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The Boy Who Outraced His Shadow

The Boy Who Outraced His Shadow

For Hadrian Alexander Baum

Just down the street from you once lived a boy named Dustin.

Really, there is little to be said about Dustin that cannot be said about any boy his age. He liked to play with his pirate set, build Lego castles, race cars on the kitchen floor, run through the house yelling until his Mother said "Stop!", and even play dress up with his big sister. Well, there is one thing about Dustin that made him unlike other boys his age -- and this is that story.

Dustin sees his shadow while playing in the sandbox

One day, while Dustin was outside playing in the sandbox, he became fascinated by his shadow. When he reached his hand out, the shadow reached its hand out. When he wiggled his leg, the shadow wiggled its leg. And when Dustin got out of the sandbox, so did his shadow. For some reason, Dustin decided that he did not like his shadow following him around like that. It's not that he hated his shadow; in fact, he loved his shadow. He even had a name for it. Dustin called his shadow "Shadow."

"Mommy," he asked when his Mother had brought him inside for lunch, "can you tell Shadow to stop following me around?"

"Do you mean your shadow?" she asked. Dustin took a bite of his grilled cheese and ham sandwich and nodded. His Mother smiled. "Sorry, Dustin. Your shadow won't do what I tell it. It will always follow you around." Being the sensible Mother she was, Dustin's Mother added, "So long as there is some light, your shadow will always be there."

Dustin eating with his mother

Dustin ate his sandwich, drank his milk, and even finished his dessert of pineapple jello, which he didn't even jiggle once, before he asked his Mother the fateful question. "What if I go really fast?"

His Mother laughed. Then she poked his nose ever-so-gently and said, "Even if you go really, really fast, your shadow will still be there."

That afternoon, on the way to the park, which was just a three-block walk, Dustin decided to outrun his shadow. "Ready, set, go!" shouted Dustin as he pumped his little legs as fast as he could. Halfway down the first block, he stopped and looked down. Shadow was still there. So he ran the rest of the block even faster. When he stopped at the edge of the road, which he always had to do, he looked down again. Shadow was there. Dustin raced Shadow all the way to the park. And while Dustin always seemed to win the race by just a little bit, Shadow was right behind him the whole way.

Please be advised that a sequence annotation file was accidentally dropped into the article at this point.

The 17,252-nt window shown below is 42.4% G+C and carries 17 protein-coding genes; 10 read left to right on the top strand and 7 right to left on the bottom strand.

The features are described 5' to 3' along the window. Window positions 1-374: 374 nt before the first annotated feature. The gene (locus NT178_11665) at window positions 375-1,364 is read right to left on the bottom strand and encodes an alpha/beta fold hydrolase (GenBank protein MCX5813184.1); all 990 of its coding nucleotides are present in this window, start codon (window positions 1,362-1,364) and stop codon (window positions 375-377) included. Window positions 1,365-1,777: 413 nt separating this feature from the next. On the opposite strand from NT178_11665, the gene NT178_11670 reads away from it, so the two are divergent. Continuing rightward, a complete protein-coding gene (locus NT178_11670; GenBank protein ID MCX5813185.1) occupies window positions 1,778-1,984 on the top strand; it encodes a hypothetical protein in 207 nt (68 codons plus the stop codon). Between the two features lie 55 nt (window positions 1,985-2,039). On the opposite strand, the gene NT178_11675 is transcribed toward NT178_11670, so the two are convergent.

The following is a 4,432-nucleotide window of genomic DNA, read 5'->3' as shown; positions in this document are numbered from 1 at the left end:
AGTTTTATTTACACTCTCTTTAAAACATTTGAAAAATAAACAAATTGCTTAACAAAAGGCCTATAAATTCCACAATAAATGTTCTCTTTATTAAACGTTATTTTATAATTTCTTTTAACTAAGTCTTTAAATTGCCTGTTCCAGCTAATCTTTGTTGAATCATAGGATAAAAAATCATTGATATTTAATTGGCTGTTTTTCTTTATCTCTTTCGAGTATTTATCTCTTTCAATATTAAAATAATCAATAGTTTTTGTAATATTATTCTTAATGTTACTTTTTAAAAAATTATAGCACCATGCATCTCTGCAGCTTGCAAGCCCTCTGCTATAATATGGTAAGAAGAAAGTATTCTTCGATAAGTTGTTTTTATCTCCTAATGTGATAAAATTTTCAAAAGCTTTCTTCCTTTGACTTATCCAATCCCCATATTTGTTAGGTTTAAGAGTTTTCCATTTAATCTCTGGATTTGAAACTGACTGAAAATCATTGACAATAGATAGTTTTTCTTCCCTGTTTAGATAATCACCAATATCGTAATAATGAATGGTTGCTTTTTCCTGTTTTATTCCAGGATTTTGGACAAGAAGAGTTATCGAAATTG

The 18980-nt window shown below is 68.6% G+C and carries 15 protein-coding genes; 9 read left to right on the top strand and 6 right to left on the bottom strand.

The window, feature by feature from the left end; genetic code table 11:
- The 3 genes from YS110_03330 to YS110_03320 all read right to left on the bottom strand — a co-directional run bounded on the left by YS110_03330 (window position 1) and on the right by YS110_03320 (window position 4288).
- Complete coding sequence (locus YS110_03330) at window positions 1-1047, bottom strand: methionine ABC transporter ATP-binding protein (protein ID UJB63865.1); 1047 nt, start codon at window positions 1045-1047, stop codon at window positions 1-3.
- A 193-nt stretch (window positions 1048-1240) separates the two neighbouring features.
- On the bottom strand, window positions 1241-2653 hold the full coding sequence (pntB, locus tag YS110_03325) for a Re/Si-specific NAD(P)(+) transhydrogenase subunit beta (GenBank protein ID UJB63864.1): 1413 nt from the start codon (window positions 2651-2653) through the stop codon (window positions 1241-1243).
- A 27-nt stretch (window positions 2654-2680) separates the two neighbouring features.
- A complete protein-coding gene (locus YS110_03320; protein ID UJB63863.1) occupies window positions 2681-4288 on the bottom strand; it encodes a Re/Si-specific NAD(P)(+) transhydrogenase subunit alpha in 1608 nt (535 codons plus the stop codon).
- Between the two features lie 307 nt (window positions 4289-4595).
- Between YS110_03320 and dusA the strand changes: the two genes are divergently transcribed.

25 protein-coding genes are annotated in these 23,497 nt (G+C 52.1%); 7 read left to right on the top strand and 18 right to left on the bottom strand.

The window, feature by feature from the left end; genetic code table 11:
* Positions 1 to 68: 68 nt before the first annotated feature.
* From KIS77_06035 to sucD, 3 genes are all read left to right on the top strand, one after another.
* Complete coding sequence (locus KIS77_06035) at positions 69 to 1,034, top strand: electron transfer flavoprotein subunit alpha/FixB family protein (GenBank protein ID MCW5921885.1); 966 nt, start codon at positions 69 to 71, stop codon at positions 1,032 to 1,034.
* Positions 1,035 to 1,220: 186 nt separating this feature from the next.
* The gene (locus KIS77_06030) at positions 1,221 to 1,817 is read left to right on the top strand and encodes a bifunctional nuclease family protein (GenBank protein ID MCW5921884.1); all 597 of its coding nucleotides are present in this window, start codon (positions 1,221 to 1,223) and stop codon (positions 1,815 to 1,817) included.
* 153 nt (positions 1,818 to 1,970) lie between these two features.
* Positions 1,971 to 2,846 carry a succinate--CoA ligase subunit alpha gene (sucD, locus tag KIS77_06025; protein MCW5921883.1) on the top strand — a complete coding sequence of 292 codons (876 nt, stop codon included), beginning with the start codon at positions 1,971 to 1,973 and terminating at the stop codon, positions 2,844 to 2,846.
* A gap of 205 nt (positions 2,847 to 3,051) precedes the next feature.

Dustin seemed to win the race with this shadow by just a little bit.

Dustin raced Shadow all the way home. And this time, Shadow beat Dustin by just a little bit. Dustin even tried stopping suddenly, to see if Shadow would forget to stop. But Shadow didn't. Shadow stopped just as quickly as Dustin.

The next day, Dustin asked to ride his tricycle to the park. "Sure," said his mother. "Go get your bicycle helmet."

So Dustin put on his helmet and dragged his tricycle out the front door. He hopped onto it and looked down. Shadow had a tricycle too! Shadow was even wearing a helmet!

Dustin rides his tricycle and this shadow had a tricycle too.

Dustin and Shadow raced all the way to the park and home again. Dustin won on the way there and Shadow won on the way back. No matter how fast Dustin went, Shadow was right next to him.

The third day, Dustin asked if he could ride his new red bicycle. Though it was a hand-me-down from his big sister, who had just learned to ride a two-wheeler and had been moved up to a larger bicycle, Dustin thought of the bicycle, with the new training wheels, as his new bike.

"Sure," said his mother. "Make sure to get your helmet on," she added. But Dustin already had his helmet on; he was ready to go!

"I'm going to go so fast," he told his mother," that I'm going to go faster than Shadow and Shadow will not be able to keep up and then I will have no shadow."

His Mother laughed. "You can certainly try," she said.

When they got outside, Dustin looked down at the ground. Shadow had a bicycle, too! But that was okay, thought Dustin, I can ride faster than Shadow.

On the first block, Dustin ran off the sidewalk into the grass four times, because he kept looking down to see if Shadow was still there.

Dustin races his shadow in his new red bicycle.

"Be more careful," said his mother, "or I won't let you ride your bicycle any more today."

So Dustin was more careful on the second block. And Shadow stayed right behind him all the way to the street.

But on the third block, where the sidewalk was wider and smoother, Dustin peddled as fast and as straight as he could. He peddled so fast that the wind started to make tears run out of his eyes and down his face. He could tell, this time, that Shadow was having trouble keeping up. And when he got to the street across from the park, where he had to stop, he looked down. Shadow was gone!